In an especially insightful column this past week, political analyst Michael Gerson noted that often policy-making is as much about methods as it is about outcomes. The manner in which things get resolved can often leave them unresolved or at least leave them festering. He, of course, was talking about the dynamics between the President and the Congress and the brewing ideological storm looming on the horizon about to be seeded to the saturation point by aggressive use of executive orders. Yet, as I read his column, I could not help but wonder what would happen if, in one small corner of government, public servants actually worked hard and honestly to seek compromise rather than steamroll through an ideological result because they can. Of course I was thinking about the CPSC. Oh, how naïve of me.
After four years when little effort was made to accommodate differing views in order to reach consensus, new leadership and a roster of four out of five commissioners new to the agency offered the potential for real change. And an early effort by Chairman Kaye and Commissioner Mohorovic gave hope to the notion that perhaps that new territory—the elusive middle ground—could be profitably explored. Kaye and Mohorovic were both asked by Senator Thune during their confirmation hearing for concrete plans to reduce testing costs and burdens currently being imposed by the agency, and the two put their heads together and came up with a joint response to the Senator. Up to this point, the Commission has done nothing except talk about how hard it is to do anything—neatly forgetting that when it put the testing rules in place that are now driving those costs, its own economists told it that the costs of those rules would be unsustainable for many businesses. Even when asked by Congress to address these costs, the Commission’s activities have consisted of foot-dragging tactics cloaked in enough bureaucratic jargon to make even the most cynical panjandrum shake his head in wonder.
Chairman Kaye and Commissioner Mohorovic, however, did come up with three specific additional recommendations that, if implemented, actually might reduce the testing burdens now being imposed by the Commission. Admittedly, what the two proposed is still quite modest—thin gruel but still some nutrition. Yet I cannot help but think that if each had written an individual letter, those letters would have been quite different—one more expansive and one less so. The point is that, presumably, the two were able to accommodate their differing views to get to a consensus. (But since nothing substantive has been done to drive forward the ideas articulated in the letter, it remains to be seen whether they are merely words on paper, like the rest of the agency’s burden reduction efforts, or whether there is anything real behind them.)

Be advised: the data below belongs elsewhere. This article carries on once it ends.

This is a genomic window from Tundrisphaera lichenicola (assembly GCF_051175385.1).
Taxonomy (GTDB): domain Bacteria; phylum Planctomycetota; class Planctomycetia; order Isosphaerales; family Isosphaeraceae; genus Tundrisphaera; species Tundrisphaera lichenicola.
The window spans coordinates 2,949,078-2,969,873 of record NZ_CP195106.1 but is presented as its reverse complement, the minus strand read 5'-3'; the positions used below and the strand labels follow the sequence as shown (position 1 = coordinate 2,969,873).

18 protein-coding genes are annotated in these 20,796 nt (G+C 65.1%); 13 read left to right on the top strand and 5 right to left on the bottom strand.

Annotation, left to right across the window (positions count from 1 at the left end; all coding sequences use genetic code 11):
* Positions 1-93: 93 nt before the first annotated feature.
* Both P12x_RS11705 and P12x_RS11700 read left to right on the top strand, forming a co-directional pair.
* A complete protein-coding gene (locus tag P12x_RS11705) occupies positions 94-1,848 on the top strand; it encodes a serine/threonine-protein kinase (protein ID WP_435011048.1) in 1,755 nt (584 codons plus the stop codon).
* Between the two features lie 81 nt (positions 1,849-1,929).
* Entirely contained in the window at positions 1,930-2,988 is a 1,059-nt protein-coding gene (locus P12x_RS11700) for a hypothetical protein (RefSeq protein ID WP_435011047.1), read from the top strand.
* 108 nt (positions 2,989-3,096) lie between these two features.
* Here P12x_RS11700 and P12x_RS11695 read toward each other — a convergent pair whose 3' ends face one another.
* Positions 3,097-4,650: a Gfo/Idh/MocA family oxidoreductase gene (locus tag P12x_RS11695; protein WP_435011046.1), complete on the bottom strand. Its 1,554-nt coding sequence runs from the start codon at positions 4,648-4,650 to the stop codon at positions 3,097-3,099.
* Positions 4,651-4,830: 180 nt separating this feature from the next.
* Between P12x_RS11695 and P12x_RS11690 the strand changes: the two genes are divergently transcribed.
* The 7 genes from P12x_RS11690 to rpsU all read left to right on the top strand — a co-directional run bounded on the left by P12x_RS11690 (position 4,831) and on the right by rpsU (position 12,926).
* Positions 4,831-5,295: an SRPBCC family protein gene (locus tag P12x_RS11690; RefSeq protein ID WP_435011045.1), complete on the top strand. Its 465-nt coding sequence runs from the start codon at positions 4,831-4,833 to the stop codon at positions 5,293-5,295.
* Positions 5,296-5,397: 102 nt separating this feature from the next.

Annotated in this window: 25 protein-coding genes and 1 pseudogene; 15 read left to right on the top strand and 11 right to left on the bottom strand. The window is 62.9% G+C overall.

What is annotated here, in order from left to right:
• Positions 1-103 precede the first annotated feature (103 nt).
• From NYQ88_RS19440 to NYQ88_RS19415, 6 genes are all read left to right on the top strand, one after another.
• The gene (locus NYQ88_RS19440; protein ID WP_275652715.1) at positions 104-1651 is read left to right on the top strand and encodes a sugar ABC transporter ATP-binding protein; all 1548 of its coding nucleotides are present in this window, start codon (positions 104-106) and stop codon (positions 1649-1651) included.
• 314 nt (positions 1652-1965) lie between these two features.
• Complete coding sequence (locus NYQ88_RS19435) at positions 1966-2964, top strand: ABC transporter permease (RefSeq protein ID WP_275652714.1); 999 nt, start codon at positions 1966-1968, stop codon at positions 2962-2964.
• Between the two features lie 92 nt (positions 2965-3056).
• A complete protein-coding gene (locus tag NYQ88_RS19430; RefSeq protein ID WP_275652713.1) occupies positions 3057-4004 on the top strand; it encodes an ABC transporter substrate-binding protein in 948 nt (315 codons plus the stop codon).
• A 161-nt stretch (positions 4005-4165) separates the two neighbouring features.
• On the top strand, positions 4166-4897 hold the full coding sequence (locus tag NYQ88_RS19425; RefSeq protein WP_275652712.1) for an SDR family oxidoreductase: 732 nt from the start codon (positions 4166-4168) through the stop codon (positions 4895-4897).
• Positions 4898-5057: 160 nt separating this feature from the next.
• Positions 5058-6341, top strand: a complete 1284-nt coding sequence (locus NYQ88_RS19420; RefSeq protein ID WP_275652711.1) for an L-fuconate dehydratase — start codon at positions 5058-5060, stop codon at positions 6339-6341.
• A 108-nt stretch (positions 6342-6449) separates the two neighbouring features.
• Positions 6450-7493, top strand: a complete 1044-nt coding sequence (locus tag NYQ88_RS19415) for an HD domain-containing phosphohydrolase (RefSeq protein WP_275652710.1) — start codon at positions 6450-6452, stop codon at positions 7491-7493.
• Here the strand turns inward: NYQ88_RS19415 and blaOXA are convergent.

My hope in thinking that perhaps a new effort at consensus building was alive and well at the CPSC was dashed a couple of weeks ago when the agency voted to propose a rule to regulate recreational off-road vehicles (ROV’s). The agency and the industry have been working on safety issues associated with ROV’s for many years. These issues are perhaps the most complex that the agency has ever been presented with and, hence, are not easily resolved. The industry has developed and recently revised a voluntary standard even as the agency staff worked to write a proposed mandatory standard. When the proposed standard was made public shortly before the Commission was scheduled to vote on whether to issue it for public comment, the industry engineers met with the staff to discuss various technical issues presented by the draft, an effort which staff agreed was productive. Rather than make further attempts to work through these technical issues, three Commissioners chose to vote to issue the notice of proposed rulemaking. The result was a 3 to 2 vote, along party lines, to issue a proposed rule that is probably not the best work product the agency could have put out. An amendment to delay the vote by 90 days to give the technical experts the opportunity to work through the issues raised was defeated, again along party lines.
If the leadership of the agency was serious about trying to compromise, then agreeing to this amendment would have been a no-brainer. If issues could have been resolved, or at least clarified, in that 90 day period, then efficiencies would have been gained. If not, then the industry’s hand would have been called. Either way, no one can make a credible argument that a rulemaking this complex and potentially lengthy would be so delayed as to jeopardize safety. A controversial issue would have been diffused, the dissenting commissioners would perhaps have a harder time voting against the NPR; complex technical issues may have been clarified with a resulting better proposed rule—all around a win-win.
Finding consensus and reaching a compromise is very hard work. If you are in the minority, sometimes achieving small wins may not feel as satisfying as keeping to your principles. Yet small wins can still be wins. But when you are in the majority, compromise means that you have to be willing to try to reach common ground even your vote count says you do not need to and when the temptation to jump on the steamroller is strong. As we are seeing, finding the promise in compromise is not an easy thing to do.